Mirror’s Edge: Story

After reaching the end of Mirror’s Edge‘s story, I tried the various racing modes, but I didn’t care for them. If I go back into this game, it’ll probably be to find more of the hidden messenger bags. There are three of them in every level, and they’re one of the only ways that Story Mode acknowledges the game’s supposed premise. You’d think that a professional black-market courier would get assigned a courier mission every once in a while. You could come up with all sorts of dramatic situations that fit in with the government-corruption theme: “We can expose everything they’ve done if we can just get these documents to the press!” But instead, you spend the game playing amateur detective, trying to find out who murdered a good politician and framed your sister for it.

Given that you’re in the right, that truth is on your side and your sister is innocent of any crime, it seems downright counterproductive to go around killing cops. And so I didn’t. I resorted to unarmed combat on a number of occasions, bloodlessly disarming the people who shot at me and then immediately discarding the weapons I had wrested from them, but I tried to avoid doing even that: in most cases, all you really have to do is figure out where you’re going and find a way to get there that’s mostly covered from fire. And even though I chose to play this way mostly in the name of efficiency, it seemed like the way to go in story terms too: with every gun I threw away, I was saying “I’m choosing to refrain from shooting at you, even though you’re doing your best to kill me. Are you sure I’m the bad guy here?” Not that I expected this to change anyone’s behavior, but it seemed worth saying anyway. So it was bothersome to see the player character hold off a SWAT team in a cutscene by grabbing a gun and shooting at some Doom-style exploding barrels.

And, ultimately, what’s the conflict about? OK, yes, protecting family member from lying murderers. But why does she need that protection in the first place? The player finds a scrap of paper at the crime scene (and removes it, preventing any legitimate investigation from finding it) mentioning a “Project Icarus”. Several levels later, you find out what this is: it’s a project to train special police forces in Runner techniques, so they can go leaping from rooftop to rooftop like superheroes too. Which is, on the face of it, not a bad idea. The Runners’ abilities effectively put them out of the law’s reach, and in a functioning system, that would be a problem worth addressing. But even in the world we’re given, Icarus is not the public hazard I was expecting, given how hush-hush they were about it. Icarus only threatens Runners. Imagine the headlines if the word got out: “Exposed! Secret Project To Arrest People Who Break The Law”. I understand what they were going for here, Icarus as the Runners’ equal-and-opposite, the dark reflection, the thing that kicks the conflict to a higher level. But it’s a bit of an anticlimax.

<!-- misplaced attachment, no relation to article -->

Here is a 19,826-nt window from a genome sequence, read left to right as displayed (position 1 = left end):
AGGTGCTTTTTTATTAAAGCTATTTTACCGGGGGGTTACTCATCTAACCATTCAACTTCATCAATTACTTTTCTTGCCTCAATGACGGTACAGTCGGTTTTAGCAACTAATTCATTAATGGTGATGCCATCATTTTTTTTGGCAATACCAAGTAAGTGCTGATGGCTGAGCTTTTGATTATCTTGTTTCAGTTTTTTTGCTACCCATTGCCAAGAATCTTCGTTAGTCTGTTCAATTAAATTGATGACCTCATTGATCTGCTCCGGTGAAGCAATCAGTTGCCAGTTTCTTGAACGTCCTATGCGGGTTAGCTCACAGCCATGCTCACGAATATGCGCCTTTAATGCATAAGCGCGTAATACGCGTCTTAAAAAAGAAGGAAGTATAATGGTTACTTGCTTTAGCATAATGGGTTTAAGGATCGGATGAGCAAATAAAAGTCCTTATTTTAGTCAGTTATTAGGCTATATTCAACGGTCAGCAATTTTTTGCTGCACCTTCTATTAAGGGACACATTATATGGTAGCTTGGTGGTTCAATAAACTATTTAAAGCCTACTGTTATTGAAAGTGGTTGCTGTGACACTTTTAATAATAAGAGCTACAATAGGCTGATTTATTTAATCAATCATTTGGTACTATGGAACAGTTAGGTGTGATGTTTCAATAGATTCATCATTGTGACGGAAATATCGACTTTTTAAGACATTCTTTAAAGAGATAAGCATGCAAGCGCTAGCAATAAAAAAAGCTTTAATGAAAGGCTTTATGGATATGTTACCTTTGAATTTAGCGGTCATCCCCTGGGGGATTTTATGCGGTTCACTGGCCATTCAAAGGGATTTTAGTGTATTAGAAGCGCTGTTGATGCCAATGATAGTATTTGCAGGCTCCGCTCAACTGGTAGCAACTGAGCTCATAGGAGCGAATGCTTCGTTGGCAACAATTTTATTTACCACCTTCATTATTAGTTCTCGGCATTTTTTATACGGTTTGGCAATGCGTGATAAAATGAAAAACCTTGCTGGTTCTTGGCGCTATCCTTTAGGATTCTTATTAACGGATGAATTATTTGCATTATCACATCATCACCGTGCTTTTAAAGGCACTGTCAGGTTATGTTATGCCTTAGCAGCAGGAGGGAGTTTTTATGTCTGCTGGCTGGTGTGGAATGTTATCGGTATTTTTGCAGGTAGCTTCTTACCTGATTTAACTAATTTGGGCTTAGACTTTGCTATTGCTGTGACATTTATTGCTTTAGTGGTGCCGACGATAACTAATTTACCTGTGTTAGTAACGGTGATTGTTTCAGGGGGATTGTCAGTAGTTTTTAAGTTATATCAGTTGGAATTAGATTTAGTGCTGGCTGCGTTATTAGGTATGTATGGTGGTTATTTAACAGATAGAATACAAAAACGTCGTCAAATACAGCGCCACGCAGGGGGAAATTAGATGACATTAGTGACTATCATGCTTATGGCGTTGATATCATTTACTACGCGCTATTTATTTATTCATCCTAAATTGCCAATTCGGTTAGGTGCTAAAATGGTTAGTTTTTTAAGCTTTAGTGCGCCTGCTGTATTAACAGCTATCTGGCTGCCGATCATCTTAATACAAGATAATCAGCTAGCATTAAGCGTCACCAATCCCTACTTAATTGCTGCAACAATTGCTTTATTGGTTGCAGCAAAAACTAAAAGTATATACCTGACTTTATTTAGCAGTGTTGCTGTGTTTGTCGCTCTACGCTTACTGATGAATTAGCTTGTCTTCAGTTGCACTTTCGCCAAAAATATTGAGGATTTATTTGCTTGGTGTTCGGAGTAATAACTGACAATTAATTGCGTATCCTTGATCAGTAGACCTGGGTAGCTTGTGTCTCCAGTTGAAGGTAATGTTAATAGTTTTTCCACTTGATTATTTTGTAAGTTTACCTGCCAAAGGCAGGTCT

The Runners have some high-minded ideals about being the only communication channel left that isn’t under the Man’s control. But we never see any benefit to this. We don’t see anyone who’s helped by the services the Runners provide, or any injustice righted by their actions. As I pointed out, we hardly see them doing their job at all. We just see them fighting for themselves. Perhaps we’re expected to just already sympathize with their ideology, much like how we don’t need to reestablish that Nazis are bad guys in every game featuring Nazis. Apparently there was a point in the early design stages where the Runners were supposed to be less like freedom fighters and more like a street gang. (There’s a bit of unlockable concept art showing this stage.) And the final story still has something of that mentality.

Pretty, though!

1 Comment so far

  1. Merus on 31 Dec 2009

    Yeah, somewhere along the line they really dropped the ball on the concept. I’m not entirely sure who’s to blame, but I note that the scriptwriter, Rhianna Pratchett, has been associated with several other projects with problematic stories – Prince of Persia 2008 and Heavenly Sword. She also wrote the Overlord games, which have a very cursory story (that suits the premise, really), although the incidental dialogue is a bit one-note and weak.

    I doubt all of the blame can be put on her shoulders – DICE don’t make single-player games, and so probably aren’t that skilled at game narratives, and apparently the Mirror’s Edge comic which she wrote is very good – but a Rhianna Pratchett writing credit probably can be taken as a sign that the developers didn’t care much about the story, and so it can safely be ignored.

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